Prices were slashed to a measly $399 USD for a coupe, up to $565 USD for a station wagon or boulevard delivery (or just under $600 USD for a convertible sedan), with an early finance plan available through the Commercial Investment Trust (now Citi Group). Deluxe equipment, including Philco AM radios, two-tone paint, whitewall tires, carpeting, chrome grille guards & rooster hood ornaments, and Arvin hot-water heaters, was available at extra cost, ensuring that the "Bantam Austin" could hold its own with full-size American cars in terms of creature comforts. The cars were favored by celebrities and "Who's Who in America" in the 30s/early 40s, with the likes of Mickey Rooney and Frank Lloyd Wright owning at least one, among many others that included DuPonts, Vanderbilts, Rockefellers and other prominent rich families, and stage/screen/recording industry/sports celebrities.
American Bantam is credited with the design of the first World War II jeep, by Karl Probst and Harold Crist, and built 2,675 of their pre-production designs, ca. 1941. More than half of the initial production went to the British Army, and some to the Soviet Union. Some of the engines and chassis were imported from Toledo, Ohio, but the original bodies were made at the American Bantam factory in Butler, Pennsylvania.
Frank Lloyd Wright purchased a fleet of 5 Bantam cars (including a pickup and a wagon) in 1939, later purchasing two more along with one of their cargo trailers.
Advertisement for Bantam's utility trailers, that were the ancestor to their famous WWII/Korean War Jeep trailers, and shared many parts/panels with Bantam panel trucks.
The Bantam Car Company produced the most fuel-efficient engine and first prototype under the original U.S. Army tender specifications, and was awarded the first contract. However, because elements favorable to Ford within the Quartermaster Corps claimed that Bantam lacked production capacity to produce the vehicle on the scale needed by the Army, the awarding of ongoing contracts was reopened. Eventually the Army gave the BRC (Bantam Reconnaissance Car) 40 designs to Willys-Overland and awarded the bulk of orders to Willys and Ford, while Bantam went on to produce jeep trailers.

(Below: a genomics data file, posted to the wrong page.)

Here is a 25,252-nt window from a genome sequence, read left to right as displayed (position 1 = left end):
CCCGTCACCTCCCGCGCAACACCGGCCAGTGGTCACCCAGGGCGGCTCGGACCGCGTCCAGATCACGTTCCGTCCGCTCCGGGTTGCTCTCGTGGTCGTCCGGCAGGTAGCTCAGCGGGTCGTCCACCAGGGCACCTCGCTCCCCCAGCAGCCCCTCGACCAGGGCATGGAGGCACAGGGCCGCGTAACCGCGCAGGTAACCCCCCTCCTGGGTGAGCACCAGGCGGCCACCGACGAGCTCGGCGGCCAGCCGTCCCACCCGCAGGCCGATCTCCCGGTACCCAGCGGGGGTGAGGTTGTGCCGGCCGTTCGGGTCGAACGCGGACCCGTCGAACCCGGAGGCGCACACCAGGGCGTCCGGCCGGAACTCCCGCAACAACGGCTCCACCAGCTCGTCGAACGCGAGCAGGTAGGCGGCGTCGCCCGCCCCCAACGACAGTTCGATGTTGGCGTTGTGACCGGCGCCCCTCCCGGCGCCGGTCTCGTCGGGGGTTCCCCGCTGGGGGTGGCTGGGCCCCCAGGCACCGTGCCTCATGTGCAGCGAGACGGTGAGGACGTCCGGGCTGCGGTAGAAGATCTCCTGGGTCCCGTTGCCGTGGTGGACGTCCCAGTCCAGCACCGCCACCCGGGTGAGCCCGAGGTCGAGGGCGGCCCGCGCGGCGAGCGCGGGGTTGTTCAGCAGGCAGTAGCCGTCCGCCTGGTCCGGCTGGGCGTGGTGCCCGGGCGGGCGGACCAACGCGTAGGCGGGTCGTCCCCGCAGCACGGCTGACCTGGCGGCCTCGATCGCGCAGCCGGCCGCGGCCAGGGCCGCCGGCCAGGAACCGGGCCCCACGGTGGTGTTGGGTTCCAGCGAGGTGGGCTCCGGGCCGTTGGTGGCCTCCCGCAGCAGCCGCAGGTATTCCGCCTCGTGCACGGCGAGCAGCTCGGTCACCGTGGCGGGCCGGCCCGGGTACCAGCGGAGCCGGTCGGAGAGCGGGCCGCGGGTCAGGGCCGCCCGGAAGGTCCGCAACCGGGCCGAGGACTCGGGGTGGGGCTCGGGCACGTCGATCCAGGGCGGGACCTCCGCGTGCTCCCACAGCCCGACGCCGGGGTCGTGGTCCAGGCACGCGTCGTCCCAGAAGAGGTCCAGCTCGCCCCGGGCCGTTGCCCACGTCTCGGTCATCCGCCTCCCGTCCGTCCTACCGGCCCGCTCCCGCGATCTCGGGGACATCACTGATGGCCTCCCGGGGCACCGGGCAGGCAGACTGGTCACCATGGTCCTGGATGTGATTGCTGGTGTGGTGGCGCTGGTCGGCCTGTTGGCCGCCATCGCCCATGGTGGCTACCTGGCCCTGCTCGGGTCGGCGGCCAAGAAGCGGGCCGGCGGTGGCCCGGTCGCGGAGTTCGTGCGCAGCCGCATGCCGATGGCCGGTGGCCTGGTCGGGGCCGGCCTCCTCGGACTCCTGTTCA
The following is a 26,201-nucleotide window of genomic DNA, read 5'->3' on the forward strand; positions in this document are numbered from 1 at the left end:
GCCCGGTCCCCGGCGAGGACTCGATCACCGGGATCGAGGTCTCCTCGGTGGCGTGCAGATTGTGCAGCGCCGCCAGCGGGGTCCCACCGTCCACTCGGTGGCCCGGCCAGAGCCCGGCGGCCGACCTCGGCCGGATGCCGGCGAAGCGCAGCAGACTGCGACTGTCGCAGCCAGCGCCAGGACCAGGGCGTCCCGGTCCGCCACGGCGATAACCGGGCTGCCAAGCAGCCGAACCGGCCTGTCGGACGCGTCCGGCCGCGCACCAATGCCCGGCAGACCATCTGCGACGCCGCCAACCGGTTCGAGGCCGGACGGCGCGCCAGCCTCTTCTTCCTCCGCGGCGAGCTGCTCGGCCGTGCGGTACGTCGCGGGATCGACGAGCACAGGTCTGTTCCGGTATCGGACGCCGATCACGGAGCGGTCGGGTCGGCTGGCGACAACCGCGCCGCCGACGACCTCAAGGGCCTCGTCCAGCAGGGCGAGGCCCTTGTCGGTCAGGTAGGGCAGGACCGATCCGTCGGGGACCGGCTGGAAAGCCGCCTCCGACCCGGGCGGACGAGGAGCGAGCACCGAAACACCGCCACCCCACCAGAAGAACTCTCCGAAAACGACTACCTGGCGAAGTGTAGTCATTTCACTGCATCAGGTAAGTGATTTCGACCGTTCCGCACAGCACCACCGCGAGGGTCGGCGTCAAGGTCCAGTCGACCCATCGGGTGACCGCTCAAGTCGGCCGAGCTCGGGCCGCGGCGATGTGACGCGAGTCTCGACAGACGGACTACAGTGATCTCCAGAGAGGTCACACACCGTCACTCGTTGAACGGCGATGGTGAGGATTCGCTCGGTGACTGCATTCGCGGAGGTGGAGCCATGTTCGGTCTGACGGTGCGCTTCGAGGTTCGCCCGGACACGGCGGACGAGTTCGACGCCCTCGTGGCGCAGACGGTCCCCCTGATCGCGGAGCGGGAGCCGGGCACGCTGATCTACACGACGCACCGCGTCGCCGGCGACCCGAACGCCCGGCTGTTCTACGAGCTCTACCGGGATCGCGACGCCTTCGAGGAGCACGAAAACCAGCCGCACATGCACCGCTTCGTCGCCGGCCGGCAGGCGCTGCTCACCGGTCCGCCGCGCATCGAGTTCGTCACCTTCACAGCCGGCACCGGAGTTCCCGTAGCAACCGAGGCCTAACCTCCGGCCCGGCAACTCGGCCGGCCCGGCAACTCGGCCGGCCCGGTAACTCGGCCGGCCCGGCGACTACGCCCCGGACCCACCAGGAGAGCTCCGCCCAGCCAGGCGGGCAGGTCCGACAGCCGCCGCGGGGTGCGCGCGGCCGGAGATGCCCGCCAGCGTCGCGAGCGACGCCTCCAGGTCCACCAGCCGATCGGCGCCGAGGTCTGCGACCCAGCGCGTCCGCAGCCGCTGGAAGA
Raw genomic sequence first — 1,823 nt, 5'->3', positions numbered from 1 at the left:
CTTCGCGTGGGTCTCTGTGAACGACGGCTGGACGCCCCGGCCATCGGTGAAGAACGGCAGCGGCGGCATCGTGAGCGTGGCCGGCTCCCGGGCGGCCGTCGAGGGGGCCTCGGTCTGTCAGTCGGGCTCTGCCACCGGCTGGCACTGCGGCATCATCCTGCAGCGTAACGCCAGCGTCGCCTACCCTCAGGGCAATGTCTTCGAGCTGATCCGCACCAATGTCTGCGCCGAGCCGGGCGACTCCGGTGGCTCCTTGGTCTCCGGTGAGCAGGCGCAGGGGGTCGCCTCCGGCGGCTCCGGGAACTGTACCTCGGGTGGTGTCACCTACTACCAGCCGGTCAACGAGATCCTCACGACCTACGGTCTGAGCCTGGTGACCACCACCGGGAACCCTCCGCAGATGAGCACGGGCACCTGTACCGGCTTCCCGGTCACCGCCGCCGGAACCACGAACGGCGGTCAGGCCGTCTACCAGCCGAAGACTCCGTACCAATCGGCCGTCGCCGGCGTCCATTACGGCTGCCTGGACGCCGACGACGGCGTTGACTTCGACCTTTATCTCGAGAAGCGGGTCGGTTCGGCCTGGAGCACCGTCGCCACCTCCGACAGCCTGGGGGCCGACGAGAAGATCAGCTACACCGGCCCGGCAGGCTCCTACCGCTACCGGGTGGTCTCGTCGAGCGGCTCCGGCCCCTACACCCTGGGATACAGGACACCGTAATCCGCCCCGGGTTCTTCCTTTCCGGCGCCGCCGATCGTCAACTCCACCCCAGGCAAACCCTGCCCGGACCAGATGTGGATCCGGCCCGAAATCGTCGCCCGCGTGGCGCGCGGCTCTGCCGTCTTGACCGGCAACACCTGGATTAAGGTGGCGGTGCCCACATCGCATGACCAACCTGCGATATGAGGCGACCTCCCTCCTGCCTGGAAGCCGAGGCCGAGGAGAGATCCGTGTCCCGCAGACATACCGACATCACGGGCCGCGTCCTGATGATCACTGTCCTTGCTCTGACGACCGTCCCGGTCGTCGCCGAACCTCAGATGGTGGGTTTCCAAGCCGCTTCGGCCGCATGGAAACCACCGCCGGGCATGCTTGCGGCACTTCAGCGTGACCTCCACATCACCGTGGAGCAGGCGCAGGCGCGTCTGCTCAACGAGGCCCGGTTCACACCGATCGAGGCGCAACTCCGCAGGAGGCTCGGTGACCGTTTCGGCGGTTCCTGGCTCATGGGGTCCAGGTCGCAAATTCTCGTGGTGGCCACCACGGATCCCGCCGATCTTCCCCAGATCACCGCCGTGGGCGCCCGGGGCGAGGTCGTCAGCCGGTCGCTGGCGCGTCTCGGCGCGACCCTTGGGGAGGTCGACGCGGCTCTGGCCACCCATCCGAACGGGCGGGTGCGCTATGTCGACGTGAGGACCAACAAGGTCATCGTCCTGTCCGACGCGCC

After jeep production stopped, Bantam made two-wheel trailers for them. This continued until the company was taken over by American Rolling Mills in 1956, with the passenger cars and light trucks not seeing production after WWII either, due mostly to the antiquation of the design.
The Austin Bantam Club of America was started in 1962 to provide club support/owner support for the remaining civilian and BRC production (as well as any British Austins or other license-built Austin Seven variants Stateside), and still thrives to this day with both an active Facebook group and a proper club. Donald Duck's car and Susie The Little Blue Coupe, of Disney Silly Symphonies fame, were both patterned after American Bantams.
Starting in the 1990s, Ertl Collectibles produced a roughly 1/18 scale 1938 Bantam model, in open express, pickup truck, or panel van body styles. It was also released at least once by Johnny Lightning, and the dies currently belong to the parent company of Johnny Lightning/Auto World and are available for custom imprint production as of 2021.
1997 release Ertl JC Penney promo '38 Bantam pickup in "1/24 scale" (more like 1/18)
A total of 20,000 American Bantams, American Austins, and Bantam Jeeps were produced between 1929-1942, and many survive today as either stock examples, hot rods, dragsters, or fiberglass specials.